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What Thanksgiving dishes would the 2019 Packers be?

Here are some comparisons between current Packer players and the sides of a Thanksgiving dinner.

Green Bay Packers v Los Angeles Chargers Photo by Sean M. Haffey/Getty Images

Thanksgiving week is here and it’s time for family, friends, food, and football this Thursday.

In preparations for the holiday feast, this writer stumbled upon an interesting comparison between Thanksgiving food and one current Packer player. Taking this rather apples-to-oranges idea further, a full dinner of players was assembled.

Here is a cornucopia of comparisons as holiday festivities soon commence.

Turkey = Aaron Rodgers

Turkey: the staple item that one would be hard-pressed to field a competitive Thanksgiving table without. The honor obviously belongs to Rodgers, the man that drives the Packers’ bus. Though sometimes the turkey can be too dry, it’s still the irreplaceable item of the feast. When it’s just right, it’s the dish that can happily fill you up and help you sleep in peace. That’s Rodgers’ arm, decision-making, and health in a nutshell.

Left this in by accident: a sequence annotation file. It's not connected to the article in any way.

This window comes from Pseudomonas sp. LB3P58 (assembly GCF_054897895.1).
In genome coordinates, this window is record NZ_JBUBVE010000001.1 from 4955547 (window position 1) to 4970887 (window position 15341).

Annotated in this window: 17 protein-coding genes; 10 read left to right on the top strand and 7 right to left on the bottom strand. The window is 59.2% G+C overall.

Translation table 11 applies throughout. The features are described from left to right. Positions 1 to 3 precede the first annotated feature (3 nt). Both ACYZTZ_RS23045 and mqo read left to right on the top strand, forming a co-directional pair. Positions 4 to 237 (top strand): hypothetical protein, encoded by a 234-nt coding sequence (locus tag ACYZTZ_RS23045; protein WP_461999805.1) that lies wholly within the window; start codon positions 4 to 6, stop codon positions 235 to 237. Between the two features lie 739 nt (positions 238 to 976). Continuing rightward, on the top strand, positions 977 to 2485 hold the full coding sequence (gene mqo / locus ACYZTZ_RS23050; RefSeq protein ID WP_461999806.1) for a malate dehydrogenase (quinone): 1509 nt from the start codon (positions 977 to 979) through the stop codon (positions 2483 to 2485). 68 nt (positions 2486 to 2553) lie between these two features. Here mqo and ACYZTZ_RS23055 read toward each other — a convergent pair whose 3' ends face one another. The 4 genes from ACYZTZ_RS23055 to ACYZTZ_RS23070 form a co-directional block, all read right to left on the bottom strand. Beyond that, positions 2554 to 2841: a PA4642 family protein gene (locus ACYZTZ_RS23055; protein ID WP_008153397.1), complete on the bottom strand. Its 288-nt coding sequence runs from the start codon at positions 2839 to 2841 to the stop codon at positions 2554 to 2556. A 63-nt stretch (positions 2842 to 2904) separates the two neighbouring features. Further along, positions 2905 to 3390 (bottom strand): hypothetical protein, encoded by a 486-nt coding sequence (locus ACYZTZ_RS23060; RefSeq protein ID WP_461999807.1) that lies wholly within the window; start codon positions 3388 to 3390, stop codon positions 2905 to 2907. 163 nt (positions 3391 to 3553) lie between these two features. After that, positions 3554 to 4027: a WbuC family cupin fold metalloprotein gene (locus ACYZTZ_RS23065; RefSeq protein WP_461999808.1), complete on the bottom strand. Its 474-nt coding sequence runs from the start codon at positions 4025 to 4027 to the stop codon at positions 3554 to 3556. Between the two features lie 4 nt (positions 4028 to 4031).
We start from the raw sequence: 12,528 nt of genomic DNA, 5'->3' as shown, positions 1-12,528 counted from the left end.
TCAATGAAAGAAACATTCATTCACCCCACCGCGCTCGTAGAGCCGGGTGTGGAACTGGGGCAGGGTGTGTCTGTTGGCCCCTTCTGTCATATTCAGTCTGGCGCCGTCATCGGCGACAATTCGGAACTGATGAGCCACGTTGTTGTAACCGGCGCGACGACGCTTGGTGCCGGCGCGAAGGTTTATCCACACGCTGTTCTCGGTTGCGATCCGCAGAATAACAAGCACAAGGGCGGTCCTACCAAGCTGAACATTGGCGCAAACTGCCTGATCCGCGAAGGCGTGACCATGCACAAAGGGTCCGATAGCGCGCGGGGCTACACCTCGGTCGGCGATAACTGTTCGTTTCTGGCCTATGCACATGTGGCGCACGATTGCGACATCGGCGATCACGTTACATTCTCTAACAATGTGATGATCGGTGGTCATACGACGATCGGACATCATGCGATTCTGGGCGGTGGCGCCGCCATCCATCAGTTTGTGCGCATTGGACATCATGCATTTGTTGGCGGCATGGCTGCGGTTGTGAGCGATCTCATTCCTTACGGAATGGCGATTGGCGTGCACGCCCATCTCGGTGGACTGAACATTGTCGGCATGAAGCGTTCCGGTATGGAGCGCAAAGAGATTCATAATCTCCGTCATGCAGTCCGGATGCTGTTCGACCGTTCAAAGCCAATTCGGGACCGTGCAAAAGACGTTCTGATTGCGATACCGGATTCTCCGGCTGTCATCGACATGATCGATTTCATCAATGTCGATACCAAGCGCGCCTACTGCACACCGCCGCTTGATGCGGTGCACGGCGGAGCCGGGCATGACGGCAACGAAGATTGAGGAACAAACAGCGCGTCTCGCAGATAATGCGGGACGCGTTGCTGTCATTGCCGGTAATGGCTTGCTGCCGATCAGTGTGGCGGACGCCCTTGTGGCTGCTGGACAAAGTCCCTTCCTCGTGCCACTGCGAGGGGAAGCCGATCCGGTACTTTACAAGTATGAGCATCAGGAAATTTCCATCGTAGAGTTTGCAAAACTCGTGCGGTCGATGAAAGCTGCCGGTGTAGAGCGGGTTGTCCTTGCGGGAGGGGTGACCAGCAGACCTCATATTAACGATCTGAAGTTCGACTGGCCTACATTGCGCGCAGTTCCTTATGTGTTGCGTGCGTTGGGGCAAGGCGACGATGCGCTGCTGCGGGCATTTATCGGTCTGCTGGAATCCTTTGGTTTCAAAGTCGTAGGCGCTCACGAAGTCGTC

Turkey Carver/Cook = Matt LaFleur

Someone needs to be able to cook a well-prepared turkey, slice it up, and serve it for all to enjoy. LaFleur calls the shots for the entire Green Bay team, but perhaps more importantly helps keep egos from swelling up, particularly his quarterback’s. Thus far in his Packers coaching career, LaFleur’s efforts have gotten a warm reception from his fan base despite a tough loss to swallow in San Francisco.

Cranberry Sauce = Jimmy Graham

Most Thanksgiving tables may have this item on it, but sometimes it is barely touched and rarely is it the biggest crowd-pleaser. Similarly, Graham’s time in Green Bay has been one of either the tight end not receiving enough touches or providing minimal delight when he does. Every now and then Graham, like cranberries, will surprise you. But most of the time, it is pedestrian. As a near-liquid type of food, it also goes down easily compared to other items on the menu, drawing further comparison to Graham who rarely bounces off the first tackler.